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    Political Notebook

    Obama expresses confidence health care law will remain

    Awaiting the court’s ruling, President Obama warned Monday that overturning health law would hurt millions of Americans.

    WASHINGTON — President Obama issued a rare, direct challenge Monday to the Supreme Court to uphold his historic health care overhaul, weighing in with a vigorous political appeal for judicial restraint. He warned that overturning the law would hurt millions of Americans and amount to overreach by the “unelected’’ court.

    Obama predicted that a majority of justices would uphold the law when the ruling is announced in June. But the president, himself a former law professor, seemed intent on swaying uncertain views in the meantime, both in the court of public opinion and in the minds of the justices, about not overstepping the high court’s bounds.

    “Ultimately, I’m confident that the Supreme Court will not take what would be an unprecedented, extraordinary step of overturning a law that was passed by a strong majority of a democratically elected Congress,’’ Obama said at a Rose Garden news conference.


    The majority he referenced was not quite that strong; Congress approved the law two years ago in hard-fought party-line votes after a divisive national debate. Republican presidential contenders say they will make sure it is repealed if the Supreme Court does not throw it out first.

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    For a president to weigh in so forcefully about a case currently under deliberation by the Supreme Court is unusual, and it speaks to the stakes at hand.

    The law is the signature domestic achievement of Obama’s term and already a prominent source of debate in the presidential campaign. The Supreme Court will decide whether to strike down part or all of the law, including its centerpiece requirement that nearly all Americans carry insurance or pay a penalty.

    Poll finds women’s backing helps Obama pass Romney

    Women have propelled President Obama to a widening lead over Republican front-runner Mitt Romney in a dozen swing states, according to a poll released Monday.

    The USA Today/Gallup Poll found Obama now enjoys a 9-point advantage over Romney, 51 percent to 42 percent. A month ago, the same poll showed the former Massachusetts governor with a 2-point edge over the president.


    Much of Obama’s surge could be attributed to a widening gender gap. Women support Obama over Romney, 54 percent to 36 percent, the poll found. Romney’s narrow, 48-47 lead among men is within the poll’s margin of error.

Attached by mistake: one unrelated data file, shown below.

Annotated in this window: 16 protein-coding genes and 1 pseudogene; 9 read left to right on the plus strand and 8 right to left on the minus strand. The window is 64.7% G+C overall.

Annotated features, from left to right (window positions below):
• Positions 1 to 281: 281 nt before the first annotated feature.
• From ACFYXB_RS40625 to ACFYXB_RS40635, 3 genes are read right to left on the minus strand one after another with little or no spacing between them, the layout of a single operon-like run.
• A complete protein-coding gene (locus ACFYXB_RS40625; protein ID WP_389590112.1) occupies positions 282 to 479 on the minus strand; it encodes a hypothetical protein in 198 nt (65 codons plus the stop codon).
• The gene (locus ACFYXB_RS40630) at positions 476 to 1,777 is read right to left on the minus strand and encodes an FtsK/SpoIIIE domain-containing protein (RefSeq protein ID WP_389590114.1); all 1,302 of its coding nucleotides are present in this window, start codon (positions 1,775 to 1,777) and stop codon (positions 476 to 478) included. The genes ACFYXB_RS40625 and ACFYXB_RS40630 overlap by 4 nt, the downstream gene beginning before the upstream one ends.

The disparity between the sexes was even more pronounced when coupled with age. More than 60 percent of women under 50 support Obama, while only 30 percent said they would vote for Romney. Men over 50 back Romney, 56-38.

    Male and female candidate preferences mirrored their prioritization of campaign issues. The poll found men identified the federal deficit and national debt as the campaign’s number one issue. Romney is running largely on his reputation as a fiscally savvy turnaround artist.

    Women said health care is the most important issue in the campaign. Obama in 2010 led passage of a health care overhaul that Romney has vowed to repeal if elected. The Supreme Court is to rule on the constitutionality of the law in June.

    Romney sidetracks tough Mormon question

    GREEN BAY, Wis. - Republican presidential candidate Mitt Romney faced a tough question about his Mormon faith while campaigning for Tuesday’s Wisconsin primary.


    A Ron Paul supporter, Bret Hatch, 28, asked Romney whether he agreed with a passage from the Book of Mormon that describes a cursing of people with a “skin of blackness.’’

    Romney’s staff took away the microphone before the Green Bay man could read the passage.

    “I’m sorry, we’re just not going to have a discussion about religion in my view, but if you have a question I’ll be happy to answer your question,’’ Romney said Monday.

    Hatch then asked whether Romney thought it was a sin for interracial couples to have children.

    “No. Next question,’’ Romney responded curtly.

    Hatch was citing verses from Nephi in the Book of Mormon which describes a cursing of people with a “skin of blackness.’’

    The verse is often cited by critics who accuse the Church of Latter-day Saints of racism and consider Mormon teachings heretical. Some Mormons may also have heard the verses in their community as an explanation of why men of African descent had been banned from the church’s priesthood until 1978.

    Church leaders have said that interpretation is inaccurate. The church issued a statement from its offices in Utah denouncing racism and warning against what it called speculation about the origins of the prohibition.

    Romney often talks about the decade he spent as a volunteer Mormon pastor in the Boston area before becoming governor of Massachusetts.

    Not long after Hatch’s question, Romney reflected on that experience.

    “This gentleman wanted to talk about the doctrines of my religion,’’ Romney said, noting that his service as a pastor helped him connect with people on a very personal basis. “I’ll talk about the practices of my faith.’’